Holiday company TUI says surge in bookings in Germany is leading to recovery

  • TUI posts positive cash flow of 320 million euros in the third quarter
  • Q3 adjusted EBIT loss of € 670 million
  • Summer bookings of 4.2 million vs. typical summer of 9 million
  • Stocks increase by 1%

LONDON, Aug.12 (Reuters) – Vacation company TUI Group (TUIGn.DE) said on Thursday that an increase in bookings from Germany had led to a recovery from the pandemic crisis and an easing of travel restrictions in Great Britain would give a new impetus.

The Germany-based company said bookings had jumped 1.5 million since May, and in total it had 4.2 million bookings for this summer, up from around 9 million in a typical summer, contributing to ease the strain on finances that have been strained by COVID. -19 crisis.

“We are adding bookings every day,” managing director Fritz Joussen told reporters.

The slower-than-expected reopening of trips to Britain dragged on TUI during its April-June quarter, but Joussen said UK bookings were increasing after the government lifted the quarantine for people fully vaccinated to most vacation destinations by mid-July.

The slower opening in the United Kingdom, however, forced the group to reduce its summer capacity to 60% of its 2019 program, against 75% expected in May.

London-listed TUI shares rose 1% to 336 pence in mid-morning trades, matching earlier gains of 3%.

A TUI Boeing 787-8 Dreamliner prepares for take off from Manchester Airport, UK September 4, 2018. REUTERS / Phil Noble / File Photo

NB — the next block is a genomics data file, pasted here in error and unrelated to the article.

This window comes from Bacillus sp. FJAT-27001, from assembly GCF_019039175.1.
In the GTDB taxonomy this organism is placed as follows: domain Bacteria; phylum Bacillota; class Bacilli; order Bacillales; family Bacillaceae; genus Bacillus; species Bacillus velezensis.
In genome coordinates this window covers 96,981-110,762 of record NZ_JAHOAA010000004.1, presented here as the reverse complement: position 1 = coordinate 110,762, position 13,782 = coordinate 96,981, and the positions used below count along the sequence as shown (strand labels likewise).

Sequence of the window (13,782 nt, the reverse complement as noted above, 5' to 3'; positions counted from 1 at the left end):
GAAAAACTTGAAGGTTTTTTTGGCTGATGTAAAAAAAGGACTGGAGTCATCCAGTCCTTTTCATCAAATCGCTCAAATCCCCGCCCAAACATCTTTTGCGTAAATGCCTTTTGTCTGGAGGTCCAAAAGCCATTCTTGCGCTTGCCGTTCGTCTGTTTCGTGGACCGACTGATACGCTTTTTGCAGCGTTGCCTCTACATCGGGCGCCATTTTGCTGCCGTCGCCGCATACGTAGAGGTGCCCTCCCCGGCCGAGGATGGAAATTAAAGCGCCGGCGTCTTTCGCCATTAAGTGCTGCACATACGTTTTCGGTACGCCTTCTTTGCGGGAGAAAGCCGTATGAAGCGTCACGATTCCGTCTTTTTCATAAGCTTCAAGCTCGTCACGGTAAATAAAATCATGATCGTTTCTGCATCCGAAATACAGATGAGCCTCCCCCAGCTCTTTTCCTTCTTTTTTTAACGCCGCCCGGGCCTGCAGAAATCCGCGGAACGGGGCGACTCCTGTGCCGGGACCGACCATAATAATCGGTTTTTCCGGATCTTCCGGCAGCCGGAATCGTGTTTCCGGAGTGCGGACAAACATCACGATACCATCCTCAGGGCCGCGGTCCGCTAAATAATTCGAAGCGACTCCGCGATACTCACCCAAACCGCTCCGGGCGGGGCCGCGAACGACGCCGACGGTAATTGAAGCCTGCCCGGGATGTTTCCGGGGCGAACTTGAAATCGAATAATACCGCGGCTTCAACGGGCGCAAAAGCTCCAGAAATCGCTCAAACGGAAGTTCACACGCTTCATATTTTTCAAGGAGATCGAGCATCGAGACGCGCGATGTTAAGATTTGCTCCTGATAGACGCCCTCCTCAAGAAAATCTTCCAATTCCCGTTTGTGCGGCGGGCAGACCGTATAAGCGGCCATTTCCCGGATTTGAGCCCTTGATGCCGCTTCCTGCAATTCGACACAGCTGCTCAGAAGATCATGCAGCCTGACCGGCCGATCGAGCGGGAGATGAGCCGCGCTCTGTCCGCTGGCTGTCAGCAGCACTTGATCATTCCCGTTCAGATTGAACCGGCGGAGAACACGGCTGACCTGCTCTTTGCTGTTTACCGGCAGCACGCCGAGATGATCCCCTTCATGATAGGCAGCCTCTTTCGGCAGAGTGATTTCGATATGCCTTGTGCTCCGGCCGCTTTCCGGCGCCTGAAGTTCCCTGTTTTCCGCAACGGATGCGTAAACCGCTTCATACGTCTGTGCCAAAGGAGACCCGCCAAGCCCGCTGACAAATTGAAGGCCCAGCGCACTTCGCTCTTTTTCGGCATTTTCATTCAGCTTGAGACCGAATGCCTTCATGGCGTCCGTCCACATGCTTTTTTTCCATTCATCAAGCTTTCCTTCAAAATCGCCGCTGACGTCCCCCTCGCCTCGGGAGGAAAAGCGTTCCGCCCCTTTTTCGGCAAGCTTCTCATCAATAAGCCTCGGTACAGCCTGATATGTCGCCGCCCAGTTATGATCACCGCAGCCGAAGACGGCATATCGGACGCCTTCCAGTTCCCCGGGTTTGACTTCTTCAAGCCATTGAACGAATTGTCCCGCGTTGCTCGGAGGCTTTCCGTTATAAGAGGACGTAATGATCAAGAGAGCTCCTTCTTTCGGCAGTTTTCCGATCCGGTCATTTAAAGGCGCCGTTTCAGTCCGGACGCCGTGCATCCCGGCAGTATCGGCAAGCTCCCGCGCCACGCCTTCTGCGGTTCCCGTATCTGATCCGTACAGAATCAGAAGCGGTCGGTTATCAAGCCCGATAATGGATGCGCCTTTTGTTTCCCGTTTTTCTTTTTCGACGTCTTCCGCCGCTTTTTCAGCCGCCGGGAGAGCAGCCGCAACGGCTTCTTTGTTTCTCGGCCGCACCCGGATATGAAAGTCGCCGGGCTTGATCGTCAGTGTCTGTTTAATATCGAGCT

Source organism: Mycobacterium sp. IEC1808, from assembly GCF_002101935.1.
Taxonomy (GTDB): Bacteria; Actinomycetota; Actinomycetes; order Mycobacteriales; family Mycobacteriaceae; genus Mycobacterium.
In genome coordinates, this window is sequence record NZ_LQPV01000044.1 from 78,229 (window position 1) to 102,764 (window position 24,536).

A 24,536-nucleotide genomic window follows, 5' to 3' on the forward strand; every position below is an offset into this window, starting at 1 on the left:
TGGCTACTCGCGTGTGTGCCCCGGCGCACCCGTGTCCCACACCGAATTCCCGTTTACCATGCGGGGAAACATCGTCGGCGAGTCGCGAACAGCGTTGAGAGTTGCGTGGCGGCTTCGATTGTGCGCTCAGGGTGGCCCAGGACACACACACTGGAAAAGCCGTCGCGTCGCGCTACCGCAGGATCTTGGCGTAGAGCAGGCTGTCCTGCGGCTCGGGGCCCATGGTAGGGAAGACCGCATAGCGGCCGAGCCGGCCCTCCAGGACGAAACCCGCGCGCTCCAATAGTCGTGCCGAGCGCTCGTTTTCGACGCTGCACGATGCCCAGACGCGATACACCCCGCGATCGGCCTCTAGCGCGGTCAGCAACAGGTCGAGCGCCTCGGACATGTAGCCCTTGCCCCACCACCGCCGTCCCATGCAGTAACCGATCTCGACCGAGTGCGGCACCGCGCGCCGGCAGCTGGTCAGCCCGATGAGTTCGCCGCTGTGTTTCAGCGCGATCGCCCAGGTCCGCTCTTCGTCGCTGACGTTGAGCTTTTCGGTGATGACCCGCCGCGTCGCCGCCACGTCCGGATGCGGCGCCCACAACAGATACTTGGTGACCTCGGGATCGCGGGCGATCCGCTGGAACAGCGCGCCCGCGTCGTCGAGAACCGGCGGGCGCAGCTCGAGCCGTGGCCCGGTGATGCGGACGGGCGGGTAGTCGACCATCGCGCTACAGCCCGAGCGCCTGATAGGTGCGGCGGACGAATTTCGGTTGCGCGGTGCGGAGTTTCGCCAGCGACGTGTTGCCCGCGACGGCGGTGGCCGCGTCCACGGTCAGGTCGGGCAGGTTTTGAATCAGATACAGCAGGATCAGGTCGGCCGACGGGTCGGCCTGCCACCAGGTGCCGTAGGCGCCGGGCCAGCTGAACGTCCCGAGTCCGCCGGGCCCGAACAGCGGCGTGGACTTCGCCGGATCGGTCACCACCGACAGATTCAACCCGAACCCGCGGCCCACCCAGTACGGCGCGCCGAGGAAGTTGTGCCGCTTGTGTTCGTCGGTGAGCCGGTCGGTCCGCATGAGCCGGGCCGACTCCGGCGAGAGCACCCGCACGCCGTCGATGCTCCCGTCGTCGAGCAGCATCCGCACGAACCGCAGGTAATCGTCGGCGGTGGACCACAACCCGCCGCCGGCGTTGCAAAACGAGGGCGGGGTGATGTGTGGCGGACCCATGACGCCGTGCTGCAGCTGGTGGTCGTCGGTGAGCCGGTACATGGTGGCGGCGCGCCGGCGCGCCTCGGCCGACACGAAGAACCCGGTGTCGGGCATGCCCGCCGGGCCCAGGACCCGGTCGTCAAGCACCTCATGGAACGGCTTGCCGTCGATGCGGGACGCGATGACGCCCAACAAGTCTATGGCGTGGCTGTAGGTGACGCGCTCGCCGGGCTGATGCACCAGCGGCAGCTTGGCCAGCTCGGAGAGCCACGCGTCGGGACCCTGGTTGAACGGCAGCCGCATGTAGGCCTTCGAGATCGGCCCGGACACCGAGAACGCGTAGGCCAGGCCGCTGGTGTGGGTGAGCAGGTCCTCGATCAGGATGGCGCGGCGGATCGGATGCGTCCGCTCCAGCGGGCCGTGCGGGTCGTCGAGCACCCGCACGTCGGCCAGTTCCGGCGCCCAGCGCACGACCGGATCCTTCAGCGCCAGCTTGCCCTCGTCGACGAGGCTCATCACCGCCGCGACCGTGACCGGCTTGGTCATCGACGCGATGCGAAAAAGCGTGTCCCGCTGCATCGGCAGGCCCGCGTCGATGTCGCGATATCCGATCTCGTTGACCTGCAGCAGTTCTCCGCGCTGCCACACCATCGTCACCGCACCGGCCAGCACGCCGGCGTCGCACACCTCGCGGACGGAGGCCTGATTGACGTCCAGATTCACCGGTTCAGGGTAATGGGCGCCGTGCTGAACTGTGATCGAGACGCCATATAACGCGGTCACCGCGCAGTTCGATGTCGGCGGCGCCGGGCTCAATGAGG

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Bookings from Germany and the rest of continental Europe helped TUI generate positive cash flow in April-June, for the first time since the start of the pandemic, with a cash inflow of 320 million. euros ($ 375.78 million).

“The good thing is that the liquidity is depleted, we are not burning any more money,” Joussen said, adding that profitability would be “reasonably good in the summer” and that bookings for 2022 were very strong.

TUI has taken out loans of more than € 4 billion and has been bailed out on several occasions by the German government after the pandemic forced it to stop taking vacations last year.

Joussen reiterated that the company would consider raising capital to help pay off the debt at some point. In July, its banks agreed to extend its two-year credit lines until 2024.

For its third quarter, TUI recorded an adjusted loss before interest and taxes of 670 million euros on sales of 650 million euros.

($ 1 = 0.8524 euros)

Reporting by Sarah Young, additional reporting by Ilona Wissenbach in Frankfurt; Editing by Kate Holton, Mark Potter and Barbara Lewis

Our Standards: Thomson Reuters Trust Principles.

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